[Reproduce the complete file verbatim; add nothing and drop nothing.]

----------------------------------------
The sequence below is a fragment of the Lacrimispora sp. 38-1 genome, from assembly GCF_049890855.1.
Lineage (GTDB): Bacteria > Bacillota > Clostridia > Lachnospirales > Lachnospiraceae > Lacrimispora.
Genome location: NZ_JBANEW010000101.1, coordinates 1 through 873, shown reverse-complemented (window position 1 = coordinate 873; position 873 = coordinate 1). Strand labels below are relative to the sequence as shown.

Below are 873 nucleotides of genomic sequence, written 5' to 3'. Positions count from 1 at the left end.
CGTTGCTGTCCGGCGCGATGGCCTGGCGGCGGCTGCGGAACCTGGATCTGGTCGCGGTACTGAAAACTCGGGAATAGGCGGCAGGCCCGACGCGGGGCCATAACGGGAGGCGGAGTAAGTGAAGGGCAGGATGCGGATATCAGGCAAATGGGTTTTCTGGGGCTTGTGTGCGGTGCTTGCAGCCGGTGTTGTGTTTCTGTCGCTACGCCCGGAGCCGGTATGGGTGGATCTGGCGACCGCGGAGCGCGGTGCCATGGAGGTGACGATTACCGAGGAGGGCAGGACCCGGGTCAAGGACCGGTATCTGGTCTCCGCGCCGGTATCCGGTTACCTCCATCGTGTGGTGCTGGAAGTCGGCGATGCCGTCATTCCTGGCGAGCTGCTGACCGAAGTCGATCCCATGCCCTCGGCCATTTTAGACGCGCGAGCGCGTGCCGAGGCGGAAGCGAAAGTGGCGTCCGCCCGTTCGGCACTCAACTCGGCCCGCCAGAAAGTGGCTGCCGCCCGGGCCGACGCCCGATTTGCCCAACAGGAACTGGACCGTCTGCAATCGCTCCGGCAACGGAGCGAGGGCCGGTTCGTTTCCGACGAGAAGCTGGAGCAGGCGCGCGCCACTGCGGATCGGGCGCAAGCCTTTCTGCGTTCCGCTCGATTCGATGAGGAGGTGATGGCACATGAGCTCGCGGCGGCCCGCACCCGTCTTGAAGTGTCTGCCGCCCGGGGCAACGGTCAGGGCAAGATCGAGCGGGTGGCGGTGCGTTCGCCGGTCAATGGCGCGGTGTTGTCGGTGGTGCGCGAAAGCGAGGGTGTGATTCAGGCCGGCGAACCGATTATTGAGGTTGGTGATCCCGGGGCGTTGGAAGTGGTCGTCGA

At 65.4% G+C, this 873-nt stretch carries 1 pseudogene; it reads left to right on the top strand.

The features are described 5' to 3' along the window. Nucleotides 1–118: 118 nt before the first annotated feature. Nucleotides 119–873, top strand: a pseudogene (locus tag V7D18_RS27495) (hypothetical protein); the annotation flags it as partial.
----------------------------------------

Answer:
The sequence below is a fragment of the Lacrimispora sp. 38-1 genome, from assembly GCF_049890855.1.
Lineage (GTDB): Bacteria > Bacillota > Clostridia > Lachnospirales > Lachnospiraceae > Lacrimispora.
Genome location: NZ_JBANEW010000101.1, coordinates 1 through 873, shown reverse-complemented (window position 1 = coordinate 873; position 873 = coordinate 1). Strand labels below are relative to the sequence as shown.

Below are 873 nucleotides of genomic sequence, written 5' to 3'. Positions count from 1 at the left end.
CGTTGCTGTCCGGCGCGATGGCCTGGCGGCGGCTGCGGAACCTGGATCTGGTCGCGGTACTGAAAACTCGGGAATAGGCGGCAGGCCCGACGCGGGGCCATAACGGGAGGCGGAGTAAGTGAAGGGCAGGATGCGGATATCAGGCAAATGGGTTTTCTGGGGCTTGTGTGCGGTGCTTGCAGCCGGTGTTGTGTTTCTGTCGCTACGCCCGGAGCCGGTATGGGTGGATCTGGCGACCGCGGAGCGCGGTGCCATGGAGGTGACGATTACCGAGGAGGGCAGGACCCGGGTCAAGGACCGGTATCTGGTCTCCGCGCCGGTATCCGGTTACCTCCATCGTGTGGTGCTGGAAGTCGGCGATGCCGTCATTCCTGGCGAGCTGCTGACCGAAGTCGATCCCATGCCCTCGGCCATTTTAGACGCGCGAGCGCGTGCCGAGGCGGAAGCGAAAGTGGCGTCCGCCCGTTCGGCACTCAACTCGGCCCGCCAGAAAGTGGCTGCCGCCCGGGCCGACGCCCGATTTGCCCAACAGGAACTGGACCGTCTGCAATCGCTCCGGCAACGGAGCGAGGGCCGGTTCGTTTCCGACGAGAAGCTGGAGCAGGCGCGCGCCACTGCGGATCGGGCGCAAGCCTTTCTGCGTTCCGCTCGATTCGATGAGGAGGTGATGGCACATGAGCTCGCGGCGGCCCGCACCCGTCTTGAAGTGTCTGCCGCCCGGGGCAACGGTCAGGGCAAGATCGAGCGGGTGGCGGTGCGTTCGCCGGTCAATGGCGCGGTGTTGTCGGTGGTGCGCGAAAGCGAGGGTGTGATTCAGGCCGGCGAACCGATTATTGAGGTTGGTGATCCCGGGGCGTTGGAAGTGGTCGTCGA

At 65.4% G+C, this 873-nt stretch carries 1 pseudogene; it reads left to right on the top strand.

The features are described 5' to 3' along the window. Nucleotides 1–118: 118 nt before the first annotated feature. Nucleotides 119–873, top strand: a pseudogene (locus tag V7D18_RS27495) (hypothetical protein); the annotation flags it as partial.